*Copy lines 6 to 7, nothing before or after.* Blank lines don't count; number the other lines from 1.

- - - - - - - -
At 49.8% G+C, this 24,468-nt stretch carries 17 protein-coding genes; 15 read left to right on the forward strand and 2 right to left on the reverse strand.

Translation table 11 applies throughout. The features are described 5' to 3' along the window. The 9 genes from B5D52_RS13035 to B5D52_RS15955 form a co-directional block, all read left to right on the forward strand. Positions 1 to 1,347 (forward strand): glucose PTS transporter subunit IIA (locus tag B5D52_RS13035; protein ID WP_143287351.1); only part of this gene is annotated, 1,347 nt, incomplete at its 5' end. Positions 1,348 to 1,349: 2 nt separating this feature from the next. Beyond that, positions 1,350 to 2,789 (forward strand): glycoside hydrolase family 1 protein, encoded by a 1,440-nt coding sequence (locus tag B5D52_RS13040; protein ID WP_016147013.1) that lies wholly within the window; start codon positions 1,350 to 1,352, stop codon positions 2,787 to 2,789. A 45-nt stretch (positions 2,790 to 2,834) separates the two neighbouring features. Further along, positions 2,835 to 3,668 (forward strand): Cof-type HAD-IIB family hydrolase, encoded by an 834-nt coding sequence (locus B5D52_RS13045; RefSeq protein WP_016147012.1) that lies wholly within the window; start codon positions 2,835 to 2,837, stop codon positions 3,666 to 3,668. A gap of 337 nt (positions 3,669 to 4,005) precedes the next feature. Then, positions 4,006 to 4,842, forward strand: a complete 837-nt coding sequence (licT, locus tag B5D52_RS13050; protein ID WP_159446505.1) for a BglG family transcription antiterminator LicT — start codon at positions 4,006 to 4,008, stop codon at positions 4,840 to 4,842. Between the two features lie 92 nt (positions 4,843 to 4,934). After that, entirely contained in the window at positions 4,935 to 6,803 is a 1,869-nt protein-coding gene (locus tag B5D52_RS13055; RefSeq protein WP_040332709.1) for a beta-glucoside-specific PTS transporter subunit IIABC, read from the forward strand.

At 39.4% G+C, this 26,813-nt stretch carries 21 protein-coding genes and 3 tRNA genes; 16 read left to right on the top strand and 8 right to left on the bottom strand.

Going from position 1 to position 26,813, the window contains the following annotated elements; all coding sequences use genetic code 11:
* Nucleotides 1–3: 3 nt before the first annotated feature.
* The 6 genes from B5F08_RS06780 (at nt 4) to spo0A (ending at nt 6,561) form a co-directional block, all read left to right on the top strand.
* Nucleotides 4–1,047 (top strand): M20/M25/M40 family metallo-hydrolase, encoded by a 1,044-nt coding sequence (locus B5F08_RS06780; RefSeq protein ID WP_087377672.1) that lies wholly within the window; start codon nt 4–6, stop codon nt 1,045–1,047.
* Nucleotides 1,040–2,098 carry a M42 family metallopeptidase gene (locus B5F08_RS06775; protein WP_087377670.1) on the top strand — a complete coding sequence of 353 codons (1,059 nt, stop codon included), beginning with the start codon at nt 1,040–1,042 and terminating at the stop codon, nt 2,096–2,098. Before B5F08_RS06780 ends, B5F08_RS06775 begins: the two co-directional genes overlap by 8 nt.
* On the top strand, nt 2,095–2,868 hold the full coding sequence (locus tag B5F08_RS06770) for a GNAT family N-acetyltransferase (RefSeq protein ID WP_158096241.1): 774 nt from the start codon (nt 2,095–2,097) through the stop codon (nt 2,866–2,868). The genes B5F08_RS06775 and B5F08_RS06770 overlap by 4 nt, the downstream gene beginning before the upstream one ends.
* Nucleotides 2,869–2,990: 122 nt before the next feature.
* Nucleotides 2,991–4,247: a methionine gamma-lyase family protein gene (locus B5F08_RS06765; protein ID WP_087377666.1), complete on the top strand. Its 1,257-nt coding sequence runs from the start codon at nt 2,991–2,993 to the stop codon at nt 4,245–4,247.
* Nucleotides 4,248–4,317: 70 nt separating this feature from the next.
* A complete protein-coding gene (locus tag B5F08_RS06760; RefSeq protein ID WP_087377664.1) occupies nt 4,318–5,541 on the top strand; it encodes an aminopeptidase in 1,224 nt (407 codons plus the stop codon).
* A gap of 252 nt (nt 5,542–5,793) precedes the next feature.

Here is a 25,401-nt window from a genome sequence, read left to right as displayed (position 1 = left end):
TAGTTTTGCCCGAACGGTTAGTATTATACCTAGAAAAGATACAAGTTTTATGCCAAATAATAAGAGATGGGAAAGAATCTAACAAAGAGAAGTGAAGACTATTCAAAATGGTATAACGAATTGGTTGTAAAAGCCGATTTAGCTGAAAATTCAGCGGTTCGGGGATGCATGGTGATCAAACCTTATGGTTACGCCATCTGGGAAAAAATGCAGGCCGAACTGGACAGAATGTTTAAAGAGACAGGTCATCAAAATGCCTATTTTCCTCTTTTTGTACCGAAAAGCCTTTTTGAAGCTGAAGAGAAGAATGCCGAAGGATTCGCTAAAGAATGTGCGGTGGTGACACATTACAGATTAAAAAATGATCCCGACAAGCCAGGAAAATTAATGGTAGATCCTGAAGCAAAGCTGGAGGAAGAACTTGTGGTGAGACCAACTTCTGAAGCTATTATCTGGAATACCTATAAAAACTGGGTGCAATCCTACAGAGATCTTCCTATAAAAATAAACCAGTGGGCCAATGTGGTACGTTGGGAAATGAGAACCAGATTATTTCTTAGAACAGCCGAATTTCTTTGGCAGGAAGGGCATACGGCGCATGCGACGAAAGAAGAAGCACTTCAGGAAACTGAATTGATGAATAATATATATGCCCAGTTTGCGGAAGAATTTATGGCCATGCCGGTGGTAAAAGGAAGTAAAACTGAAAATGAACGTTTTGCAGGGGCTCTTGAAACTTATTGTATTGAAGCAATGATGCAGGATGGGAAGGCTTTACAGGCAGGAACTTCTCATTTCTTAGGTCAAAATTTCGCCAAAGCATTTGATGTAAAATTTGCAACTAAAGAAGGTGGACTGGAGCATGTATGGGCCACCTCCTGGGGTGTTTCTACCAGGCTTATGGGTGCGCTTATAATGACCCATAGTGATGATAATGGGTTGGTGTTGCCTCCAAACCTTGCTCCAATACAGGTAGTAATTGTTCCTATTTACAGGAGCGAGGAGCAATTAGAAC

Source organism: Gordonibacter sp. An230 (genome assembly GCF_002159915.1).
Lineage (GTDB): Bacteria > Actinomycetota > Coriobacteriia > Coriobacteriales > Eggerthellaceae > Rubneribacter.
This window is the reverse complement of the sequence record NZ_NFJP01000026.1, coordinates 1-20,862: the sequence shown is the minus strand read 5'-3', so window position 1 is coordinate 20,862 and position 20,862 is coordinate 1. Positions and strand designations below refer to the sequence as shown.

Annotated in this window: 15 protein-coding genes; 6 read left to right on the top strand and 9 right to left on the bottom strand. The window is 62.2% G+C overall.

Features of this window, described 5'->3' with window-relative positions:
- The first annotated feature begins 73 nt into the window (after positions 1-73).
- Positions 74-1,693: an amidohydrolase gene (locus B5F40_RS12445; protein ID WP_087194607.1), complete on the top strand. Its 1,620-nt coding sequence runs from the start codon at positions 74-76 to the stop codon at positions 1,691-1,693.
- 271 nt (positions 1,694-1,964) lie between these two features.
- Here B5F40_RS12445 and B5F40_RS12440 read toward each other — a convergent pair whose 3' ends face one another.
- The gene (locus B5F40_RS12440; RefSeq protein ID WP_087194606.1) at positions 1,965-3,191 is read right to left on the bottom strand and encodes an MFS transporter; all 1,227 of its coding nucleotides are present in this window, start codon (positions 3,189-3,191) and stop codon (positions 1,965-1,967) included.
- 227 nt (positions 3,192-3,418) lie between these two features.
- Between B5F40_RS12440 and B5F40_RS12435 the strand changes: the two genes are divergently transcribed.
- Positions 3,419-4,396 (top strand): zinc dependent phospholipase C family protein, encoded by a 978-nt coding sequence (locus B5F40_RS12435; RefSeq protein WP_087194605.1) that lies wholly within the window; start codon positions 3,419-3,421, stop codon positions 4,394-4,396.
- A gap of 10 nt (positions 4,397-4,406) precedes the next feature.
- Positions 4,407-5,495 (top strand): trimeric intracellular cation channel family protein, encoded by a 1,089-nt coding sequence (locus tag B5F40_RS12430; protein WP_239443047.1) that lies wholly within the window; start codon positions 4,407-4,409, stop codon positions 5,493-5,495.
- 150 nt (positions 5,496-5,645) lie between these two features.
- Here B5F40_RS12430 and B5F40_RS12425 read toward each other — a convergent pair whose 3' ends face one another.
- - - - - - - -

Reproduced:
* The 6 genes from B5F08_RS06780 (at nt 4) to spo0A (ending at nt 6,561) form a co-directional block, all read left to right on the top strand.
* Nucleotides 4–1,047 (top strand): M20/M25/M40 family metallo-hydrolase, encoded by a 1,044-nt coding sequence (locus B5F08_RS06780; RefSeq protein ID WP_087377672.1) that lies wholly within the window; start codon nt 4–6, stop codon nt 1,045–1,047.